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Mental health has become a topic of discussion only in the past few years. Fortunately, this also means that we’ve seen more research around matters of mental health, and this has translated to better medical help for those who may be suffering from mental illnesses.
One particular mental health concern that is increasingly being talked about is post-traumatic stress disorder, or PTSD, which is characterised as a disorder experienced by people who may have experienced something extremely traumatic such as life-threatening accident, terrorist attack, and sexual abuse.
In fact, it has also been reported in people who have been living under threat to their lives and loved ones, such as in an abusive relationship or a place affected by war.
What most patients of PTSD find tough are the ‘episodes’ which are often brought on by triggers they associate with their traumatic experiences. The flashbacks and memories often end up leaving them with severe feelings of anxiety, anger and stress.
We’re still trying to understand the mental disorder fully and researchers are conducting studies in order to come up with effective ways of treating those suffering from PTSD.
New research conducted over a period of 20 plus years has established a link between PTSD and nutrition. The data collected was analysed by the Canadian Longitudinal Study on Aging (CLSA) and the findings were published in the journal Social Psychiatry and Psychiatric Epidemiology, outlining the connection between health factors and PTSD.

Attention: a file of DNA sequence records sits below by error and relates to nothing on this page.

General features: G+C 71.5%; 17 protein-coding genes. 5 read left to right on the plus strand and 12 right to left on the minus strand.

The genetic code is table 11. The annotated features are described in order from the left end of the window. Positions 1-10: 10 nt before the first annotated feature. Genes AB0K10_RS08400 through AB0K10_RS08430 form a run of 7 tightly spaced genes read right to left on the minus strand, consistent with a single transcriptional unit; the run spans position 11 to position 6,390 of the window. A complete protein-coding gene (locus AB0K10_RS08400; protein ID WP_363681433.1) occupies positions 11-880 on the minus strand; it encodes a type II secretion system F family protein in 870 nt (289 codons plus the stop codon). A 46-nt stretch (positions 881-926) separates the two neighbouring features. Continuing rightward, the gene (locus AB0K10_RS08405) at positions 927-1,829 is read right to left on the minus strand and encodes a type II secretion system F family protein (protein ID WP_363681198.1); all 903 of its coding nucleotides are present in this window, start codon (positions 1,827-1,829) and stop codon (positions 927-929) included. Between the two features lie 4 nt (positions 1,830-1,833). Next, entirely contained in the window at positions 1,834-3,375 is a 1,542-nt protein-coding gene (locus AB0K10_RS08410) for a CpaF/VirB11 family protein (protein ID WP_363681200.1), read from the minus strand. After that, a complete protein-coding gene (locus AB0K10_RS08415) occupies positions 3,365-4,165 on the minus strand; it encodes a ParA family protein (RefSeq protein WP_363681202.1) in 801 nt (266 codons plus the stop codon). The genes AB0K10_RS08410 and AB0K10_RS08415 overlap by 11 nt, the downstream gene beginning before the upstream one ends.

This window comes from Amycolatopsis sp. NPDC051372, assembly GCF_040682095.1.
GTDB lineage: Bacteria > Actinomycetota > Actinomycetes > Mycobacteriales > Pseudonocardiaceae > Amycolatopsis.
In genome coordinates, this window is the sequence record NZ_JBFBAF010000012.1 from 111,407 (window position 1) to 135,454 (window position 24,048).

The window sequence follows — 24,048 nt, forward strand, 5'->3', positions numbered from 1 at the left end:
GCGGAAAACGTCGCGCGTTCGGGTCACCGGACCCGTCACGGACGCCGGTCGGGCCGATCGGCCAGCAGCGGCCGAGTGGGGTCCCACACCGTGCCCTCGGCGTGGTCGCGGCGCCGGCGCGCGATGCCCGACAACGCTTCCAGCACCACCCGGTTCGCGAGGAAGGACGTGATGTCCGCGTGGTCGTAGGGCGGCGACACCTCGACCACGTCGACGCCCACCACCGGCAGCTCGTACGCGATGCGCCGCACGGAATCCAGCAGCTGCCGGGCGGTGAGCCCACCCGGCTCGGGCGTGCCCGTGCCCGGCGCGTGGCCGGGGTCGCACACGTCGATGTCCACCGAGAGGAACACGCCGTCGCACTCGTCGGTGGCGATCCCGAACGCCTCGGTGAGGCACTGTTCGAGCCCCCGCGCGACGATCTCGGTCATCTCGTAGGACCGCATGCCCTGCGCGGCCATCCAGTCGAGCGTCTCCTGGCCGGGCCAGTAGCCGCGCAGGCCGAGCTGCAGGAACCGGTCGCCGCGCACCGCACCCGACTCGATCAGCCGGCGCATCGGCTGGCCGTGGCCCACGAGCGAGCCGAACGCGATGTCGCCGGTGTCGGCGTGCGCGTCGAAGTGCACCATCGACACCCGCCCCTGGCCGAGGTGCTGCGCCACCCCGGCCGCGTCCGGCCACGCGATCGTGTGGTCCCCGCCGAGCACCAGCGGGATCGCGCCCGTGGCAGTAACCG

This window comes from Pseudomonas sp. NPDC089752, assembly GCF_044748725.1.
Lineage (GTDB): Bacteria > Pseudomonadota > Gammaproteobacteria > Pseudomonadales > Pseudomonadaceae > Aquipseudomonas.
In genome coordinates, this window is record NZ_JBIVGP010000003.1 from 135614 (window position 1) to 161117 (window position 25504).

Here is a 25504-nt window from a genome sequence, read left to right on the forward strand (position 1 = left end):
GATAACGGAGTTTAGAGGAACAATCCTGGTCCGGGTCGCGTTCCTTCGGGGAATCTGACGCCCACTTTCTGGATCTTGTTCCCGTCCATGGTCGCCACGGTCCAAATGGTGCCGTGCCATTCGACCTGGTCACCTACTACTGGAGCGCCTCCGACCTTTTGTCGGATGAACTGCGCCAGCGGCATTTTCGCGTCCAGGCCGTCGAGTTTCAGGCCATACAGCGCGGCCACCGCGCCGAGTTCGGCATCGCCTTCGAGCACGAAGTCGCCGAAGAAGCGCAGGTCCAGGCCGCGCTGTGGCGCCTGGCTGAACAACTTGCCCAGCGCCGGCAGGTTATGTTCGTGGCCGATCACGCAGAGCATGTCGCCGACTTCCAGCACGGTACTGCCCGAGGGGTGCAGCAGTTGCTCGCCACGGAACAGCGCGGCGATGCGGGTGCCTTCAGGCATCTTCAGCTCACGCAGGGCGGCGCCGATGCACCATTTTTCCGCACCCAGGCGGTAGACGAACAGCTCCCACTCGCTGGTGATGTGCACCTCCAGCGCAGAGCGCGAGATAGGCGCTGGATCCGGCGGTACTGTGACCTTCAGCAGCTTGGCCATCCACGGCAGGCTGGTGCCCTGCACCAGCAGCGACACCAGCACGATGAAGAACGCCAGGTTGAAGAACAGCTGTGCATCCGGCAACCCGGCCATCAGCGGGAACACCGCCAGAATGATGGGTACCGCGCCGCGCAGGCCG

The authors made it clear that the link is only a part of the various factors that influence the development and effects of PTSD in individuals. The study, however, did establish that those who include two sources of fibre in their daily diet are less likely to suffer from PTSD episodes than those who do.
Karen Davison, who is the lead author of the study and the director of the Nutrition Informatics Research Group and health science program faculty member at Kwantlen Polytechnic University in Surrey, British Columbia, said: “It is possible that optimal levels of dietary fibre have some type of mental health-related protective effect.”
According to her, it could be due to the short-chain fatty acids (SCFA) which find their origin in the gut. Talking more about this link, she explained: “SCFA molecules can communicate with cells and may affect brain function.”
On the other hand, the researchers also linked certain foods with higher instances of PTSD. These foods include chocolate, pastries, nuts and pulses.
The study also established the fact that women are more likely to suffer from PTSD than men. In addition, the percentage of divorced or widowed women diagnosed with it is higher than those who are married or living with a long-term partner.
We hope research on post-traumatic stress disorder continues to find more about its occurrence and effects in order to facilitate improved management of the illness.